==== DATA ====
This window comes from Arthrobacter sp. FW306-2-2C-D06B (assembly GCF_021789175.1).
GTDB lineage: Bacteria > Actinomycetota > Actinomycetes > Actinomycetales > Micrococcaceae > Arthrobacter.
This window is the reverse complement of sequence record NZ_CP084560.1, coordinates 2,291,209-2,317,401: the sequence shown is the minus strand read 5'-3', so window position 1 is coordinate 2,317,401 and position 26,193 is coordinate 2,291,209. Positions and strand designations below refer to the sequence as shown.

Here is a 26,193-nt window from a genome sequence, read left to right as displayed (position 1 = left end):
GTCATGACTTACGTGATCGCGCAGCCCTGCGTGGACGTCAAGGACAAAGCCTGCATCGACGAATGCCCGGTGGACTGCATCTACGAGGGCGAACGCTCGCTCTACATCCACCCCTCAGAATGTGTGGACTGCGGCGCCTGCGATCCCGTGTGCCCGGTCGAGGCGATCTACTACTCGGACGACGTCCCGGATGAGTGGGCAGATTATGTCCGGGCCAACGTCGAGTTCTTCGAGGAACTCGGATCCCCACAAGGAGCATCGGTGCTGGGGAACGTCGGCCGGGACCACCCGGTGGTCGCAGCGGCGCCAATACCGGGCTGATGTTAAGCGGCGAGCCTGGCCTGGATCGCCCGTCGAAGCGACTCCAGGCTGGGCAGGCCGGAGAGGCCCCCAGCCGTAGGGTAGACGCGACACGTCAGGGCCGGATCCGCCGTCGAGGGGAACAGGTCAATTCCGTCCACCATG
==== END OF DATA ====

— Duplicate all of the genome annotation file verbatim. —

This window comes from Arthrobacter sp. FW306-2-2C-D06B (assembly GCF_021789175.1).
GTDB lineage: Bacteria > Actinomycetota > Actinomycetes > Actinomycetales > Micrococcaceae > Arthrobacter.
This window is the reverse complement of sequence record NZ_CP084560.1, coordinates 2,291,209-2,317,401: the sequence shown is the minus strand read 5'-3', so window position 1 is coordinate 2,317,401 and position 26,193 is coordinate 2,291,209. Positions and strand designations below refer to the sequence as shown.

Here is a 26,193-nt window from a genome sequence, read left to right as displayed (position 1 = left end):
GTCATGACTTACGTGATCGCGCAGCCCTGCGTGGACGTCAAGGACAAAGCCTGCATCGACGAATGCCCGGTGGACTGCATCTACGAGGGCGAACGCTCGCTCTACATCCACCCCTCAGAATGTGTGGACTGCGGCGCCTGCGATCCCGTGTGCCCGGTCGAGGCGATCTACTACTCGGACGACGTCCCGGATGAGTGGGCAGATTATGTCCGGGCCAACGTCGAGTTCTTCGAGGAACTCGGATCCCCACAAGGAGCATCGGTGCTGGGGAACGTCGGCCGGGACCACCCGGTGGTCGCAGCGGCGCCAATACCGGGCTGATGTTAAGCGGCGAGCCTGGCCTGGATCGCCCGTCGAAGCGACTCCAGGCTGGGCAGGCCGGAGAGGCCCCCAGCCGTAGGGTAGACGCGACACGTCAGGGCCGGATCCGCCGTCGAGGGGAACAGGTCAATTCCGTCCACCATG